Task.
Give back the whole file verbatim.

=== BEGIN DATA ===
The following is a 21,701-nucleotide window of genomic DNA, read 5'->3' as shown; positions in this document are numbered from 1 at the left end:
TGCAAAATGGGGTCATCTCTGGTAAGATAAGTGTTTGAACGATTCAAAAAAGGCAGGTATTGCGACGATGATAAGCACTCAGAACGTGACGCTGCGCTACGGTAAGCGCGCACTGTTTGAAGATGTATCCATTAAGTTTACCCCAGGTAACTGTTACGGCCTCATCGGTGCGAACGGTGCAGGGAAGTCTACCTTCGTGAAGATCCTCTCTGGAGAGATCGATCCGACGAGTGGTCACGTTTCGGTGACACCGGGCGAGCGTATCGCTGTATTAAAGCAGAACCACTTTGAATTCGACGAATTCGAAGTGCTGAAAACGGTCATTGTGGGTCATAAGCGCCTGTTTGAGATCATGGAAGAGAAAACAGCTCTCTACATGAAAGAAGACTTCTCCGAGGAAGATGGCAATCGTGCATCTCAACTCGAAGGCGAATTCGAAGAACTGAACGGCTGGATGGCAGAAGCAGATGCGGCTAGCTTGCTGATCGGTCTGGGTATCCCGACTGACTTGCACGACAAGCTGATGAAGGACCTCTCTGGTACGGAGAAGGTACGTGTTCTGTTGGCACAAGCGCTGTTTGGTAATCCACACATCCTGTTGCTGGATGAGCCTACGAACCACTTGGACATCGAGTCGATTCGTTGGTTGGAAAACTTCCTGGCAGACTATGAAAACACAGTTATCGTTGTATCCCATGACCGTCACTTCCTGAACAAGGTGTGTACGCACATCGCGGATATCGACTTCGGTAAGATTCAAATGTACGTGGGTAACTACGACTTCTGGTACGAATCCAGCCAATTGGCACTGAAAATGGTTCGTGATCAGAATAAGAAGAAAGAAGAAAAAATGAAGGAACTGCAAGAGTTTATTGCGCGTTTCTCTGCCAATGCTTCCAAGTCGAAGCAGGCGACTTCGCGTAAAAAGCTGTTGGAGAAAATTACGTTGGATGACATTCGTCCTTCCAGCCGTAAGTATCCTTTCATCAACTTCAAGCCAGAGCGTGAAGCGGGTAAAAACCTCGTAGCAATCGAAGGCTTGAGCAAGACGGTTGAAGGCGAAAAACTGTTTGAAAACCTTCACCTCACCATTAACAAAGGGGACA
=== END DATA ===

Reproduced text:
The following is a 21,701-nucleotide window of genomic DNA, read 5'->3' as shown; positions in this document are numbered from 1 at the left end:
TGCAAAATGGGGTCATCTCTGGTAAGATAAGTGTTTGAACGATTCAAAAAAGGCAGGTATTGCGACGATGATAAGCACTCAGAACGTGACGCTGCGCTACGGTAAGCGCGCACTGTTTGAAGATGTATCCATTAAGTTTACCCCAGGTAACTGTTACGGCCTCATCGGTGCGAACGGTGCAGGGAAGTCTACCTTCGTGAAGATCCTCTCTGGAGAGATCGATCCGACGAGTGGTCACGTTTCGGTGACACCGGGCGAGCGTATCGCTGTATTAAAGCAGAACCACTTTGAATTCGACGAATTCGAAGTGCTGAAAACGGTCATTGTGGGTCATAAGCGCCTGTTTGAGATCATGGAAGAGAAAACAGCTCTCTACATGAAAGAAGACTTCTCCGAGGAAGATGGCAATCGTGCATCTCAACTCGAAGGCGAATTCGAAGAACTGAACGGCTGGATGGCAGAAGCAGATGCGGCTAGCTTGCTGATCGGTCTGGGTATCCCGACTGACTTGCACGACAAGCTGATGAAGGACCTCTCTGGTACGGAGAAGGTACGTGTTCTGTTGGCACAAGCGCTGTTTGGTAATCCACACATCCTGTTGCTGGATGAGCCTACGAACCACTTGGACATCGAGTCGATTCGTTGGTTGGAAAACTTCCTGGCAGACTATGAAAACACAGTTATCGTTGTATCCCATGACCGTCACTTCCTGAACAAGGTGTGTACGCACATCGCGGATATCGACTTCGGTAAGATTCAAATGTACGTGGGTAACTACGACTTCTGGTACGAATCCAGCCAATTGGCACTGAAAATGGTTCGTGATCAGAATAAGAAGAAAGAAGAAAAAATGAAGGAACTGCAAGAGTTTATTGCGCGTTTCTCTGCCAATGCTTCCAAGTCGAAGCAGGCGACTTCGCGTAAAAAGCTGTTGGAGAAAATTACGTTGGATGACATTCGTCCTTCCAGCCGTAAGTATCCTTTCATCAACTTCAAGCCAGAGCGTGAAGCGGGTAAAAACCTCGTAGCAATCGAAGGCTTGAGCAAGACGGTTGAAGGCGAAAAACTGTTTGAAAACCTTCACCTCACCATTAACAAAGGGGACA